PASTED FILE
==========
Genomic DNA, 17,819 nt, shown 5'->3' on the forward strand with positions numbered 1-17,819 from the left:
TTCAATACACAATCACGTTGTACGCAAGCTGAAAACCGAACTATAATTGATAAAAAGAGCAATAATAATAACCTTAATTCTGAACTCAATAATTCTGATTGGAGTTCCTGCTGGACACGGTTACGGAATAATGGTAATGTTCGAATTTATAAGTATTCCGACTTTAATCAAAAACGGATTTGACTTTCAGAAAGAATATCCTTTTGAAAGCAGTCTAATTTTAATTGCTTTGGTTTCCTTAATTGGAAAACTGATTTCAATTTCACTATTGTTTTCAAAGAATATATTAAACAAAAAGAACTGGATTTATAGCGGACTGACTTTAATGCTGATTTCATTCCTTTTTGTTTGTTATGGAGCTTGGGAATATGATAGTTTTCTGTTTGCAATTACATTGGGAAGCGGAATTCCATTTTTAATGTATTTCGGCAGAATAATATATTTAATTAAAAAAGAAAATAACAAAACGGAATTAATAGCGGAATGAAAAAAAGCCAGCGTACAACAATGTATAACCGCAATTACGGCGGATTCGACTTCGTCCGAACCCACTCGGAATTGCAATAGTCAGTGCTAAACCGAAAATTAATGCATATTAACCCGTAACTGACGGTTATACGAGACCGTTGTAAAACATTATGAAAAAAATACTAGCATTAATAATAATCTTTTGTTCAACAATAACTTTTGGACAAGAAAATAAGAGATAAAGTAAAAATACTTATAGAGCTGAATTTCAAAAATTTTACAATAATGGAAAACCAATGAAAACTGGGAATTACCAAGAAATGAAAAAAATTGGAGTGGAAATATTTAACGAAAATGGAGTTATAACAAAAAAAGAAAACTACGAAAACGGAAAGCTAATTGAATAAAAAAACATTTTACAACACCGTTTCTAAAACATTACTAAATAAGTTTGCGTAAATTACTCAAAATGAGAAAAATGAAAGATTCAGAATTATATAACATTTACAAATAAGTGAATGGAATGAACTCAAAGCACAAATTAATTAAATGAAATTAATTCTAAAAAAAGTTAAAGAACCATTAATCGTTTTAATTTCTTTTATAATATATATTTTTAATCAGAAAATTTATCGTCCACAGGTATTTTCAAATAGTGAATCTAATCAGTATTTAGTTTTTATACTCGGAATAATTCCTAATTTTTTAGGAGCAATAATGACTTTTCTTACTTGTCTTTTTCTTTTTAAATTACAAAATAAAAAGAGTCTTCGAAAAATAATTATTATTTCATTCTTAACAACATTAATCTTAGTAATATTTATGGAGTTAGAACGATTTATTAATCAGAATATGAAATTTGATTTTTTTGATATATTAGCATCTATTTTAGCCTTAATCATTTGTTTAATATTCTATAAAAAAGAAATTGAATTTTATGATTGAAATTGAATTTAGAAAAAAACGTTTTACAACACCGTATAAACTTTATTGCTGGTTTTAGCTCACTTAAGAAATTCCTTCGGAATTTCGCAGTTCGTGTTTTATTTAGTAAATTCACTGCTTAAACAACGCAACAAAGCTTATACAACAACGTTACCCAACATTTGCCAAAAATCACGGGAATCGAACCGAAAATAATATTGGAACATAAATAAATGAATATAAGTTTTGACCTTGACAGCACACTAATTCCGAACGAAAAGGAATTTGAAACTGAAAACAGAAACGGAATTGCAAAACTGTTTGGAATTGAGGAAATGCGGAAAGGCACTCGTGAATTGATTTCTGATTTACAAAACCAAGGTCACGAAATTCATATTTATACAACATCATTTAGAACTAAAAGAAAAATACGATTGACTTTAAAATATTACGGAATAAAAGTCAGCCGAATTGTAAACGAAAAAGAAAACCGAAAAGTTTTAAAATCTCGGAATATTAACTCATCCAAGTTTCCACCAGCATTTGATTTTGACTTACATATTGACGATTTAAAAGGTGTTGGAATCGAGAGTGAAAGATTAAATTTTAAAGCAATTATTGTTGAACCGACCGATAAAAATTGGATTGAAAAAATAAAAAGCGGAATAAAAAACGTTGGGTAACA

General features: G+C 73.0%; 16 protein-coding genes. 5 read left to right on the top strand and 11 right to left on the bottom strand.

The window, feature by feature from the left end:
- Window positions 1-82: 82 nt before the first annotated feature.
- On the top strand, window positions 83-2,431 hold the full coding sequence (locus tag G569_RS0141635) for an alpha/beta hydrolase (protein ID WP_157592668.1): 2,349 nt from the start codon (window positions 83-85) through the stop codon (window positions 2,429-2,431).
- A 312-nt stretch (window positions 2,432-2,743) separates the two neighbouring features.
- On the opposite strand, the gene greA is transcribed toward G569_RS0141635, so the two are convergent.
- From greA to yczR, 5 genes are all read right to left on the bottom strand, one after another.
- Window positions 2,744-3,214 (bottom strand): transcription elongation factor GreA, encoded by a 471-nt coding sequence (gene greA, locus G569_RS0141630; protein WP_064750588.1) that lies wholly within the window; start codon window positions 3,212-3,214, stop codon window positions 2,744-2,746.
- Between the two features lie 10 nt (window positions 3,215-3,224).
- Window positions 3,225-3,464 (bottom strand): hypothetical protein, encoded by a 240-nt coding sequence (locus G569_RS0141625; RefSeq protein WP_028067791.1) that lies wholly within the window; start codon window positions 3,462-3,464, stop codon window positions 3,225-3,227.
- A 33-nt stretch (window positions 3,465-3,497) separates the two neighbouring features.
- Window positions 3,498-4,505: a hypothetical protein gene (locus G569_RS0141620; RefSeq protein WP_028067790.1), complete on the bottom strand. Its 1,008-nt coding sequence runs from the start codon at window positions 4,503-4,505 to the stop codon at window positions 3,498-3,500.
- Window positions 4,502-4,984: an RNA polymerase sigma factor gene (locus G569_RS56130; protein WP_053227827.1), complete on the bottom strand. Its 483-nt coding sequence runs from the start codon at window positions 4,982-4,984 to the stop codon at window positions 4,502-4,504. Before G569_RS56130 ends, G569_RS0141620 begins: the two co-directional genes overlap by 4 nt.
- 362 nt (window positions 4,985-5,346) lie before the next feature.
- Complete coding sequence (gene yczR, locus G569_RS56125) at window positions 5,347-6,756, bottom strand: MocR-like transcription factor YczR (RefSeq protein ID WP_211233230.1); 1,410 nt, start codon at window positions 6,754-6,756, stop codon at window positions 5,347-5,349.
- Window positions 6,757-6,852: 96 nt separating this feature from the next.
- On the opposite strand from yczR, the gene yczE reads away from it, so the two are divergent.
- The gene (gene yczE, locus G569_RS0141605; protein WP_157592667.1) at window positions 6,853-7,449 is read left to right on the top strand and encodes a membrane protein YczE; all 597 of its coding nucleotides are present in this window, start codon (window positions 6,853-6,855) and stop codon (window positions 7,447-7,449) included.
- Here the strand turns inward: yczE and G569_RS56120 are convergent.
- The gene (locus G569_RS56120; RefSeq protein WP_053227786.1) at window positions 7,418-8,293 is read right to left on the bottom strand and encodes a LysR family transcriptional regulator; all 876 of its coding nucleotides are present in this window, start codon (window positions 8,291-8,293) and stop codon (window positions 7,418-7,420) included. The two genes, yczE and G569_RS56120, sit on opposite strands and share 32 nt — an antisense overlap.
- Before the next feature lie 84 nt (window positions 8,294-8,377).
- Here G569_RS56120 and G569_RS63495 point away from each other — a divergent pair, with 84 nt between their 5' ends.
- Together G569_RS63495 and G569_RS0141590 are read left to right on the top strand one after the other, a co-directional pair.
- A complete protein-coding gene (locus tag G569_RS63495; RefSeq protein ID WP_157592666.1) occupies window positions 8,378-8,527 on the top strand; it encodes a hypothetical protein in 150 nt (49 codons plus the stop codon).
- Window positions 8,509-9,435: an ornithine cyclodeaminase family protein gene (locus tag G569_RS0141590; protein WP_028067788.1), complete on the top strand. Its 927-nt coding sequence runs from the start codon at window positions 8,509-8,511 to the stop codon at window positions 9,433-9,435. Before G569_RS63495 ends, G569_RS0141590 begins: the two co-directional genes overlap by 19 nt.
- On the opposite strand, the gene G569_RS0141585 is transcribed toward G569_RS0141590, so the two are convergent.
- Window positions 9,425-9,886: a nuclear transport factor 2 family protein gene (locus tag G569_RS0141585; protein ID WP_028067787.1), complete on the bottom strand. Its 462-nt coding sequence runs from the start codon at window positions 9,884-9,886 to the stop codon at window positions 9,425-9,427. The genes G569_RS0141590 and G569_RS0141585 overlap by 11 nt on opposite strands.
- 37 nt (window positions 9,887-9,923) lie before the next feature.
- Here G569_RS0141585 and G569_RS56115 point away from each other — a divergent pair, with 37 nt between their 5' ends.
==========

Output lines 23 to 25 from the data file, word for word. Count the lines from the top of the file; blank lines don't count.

- Before the next feature lie 84 nt (window positions 8,294-8,377).
- Here G569_RS56120 and G569_RS63495 point away from each other — a divergent pair, with 84 nt between their 5' ends.
- Together G569_RS63495 and G569_RS0141590 are read left to right on the top strand one after the other, a co-directional pair.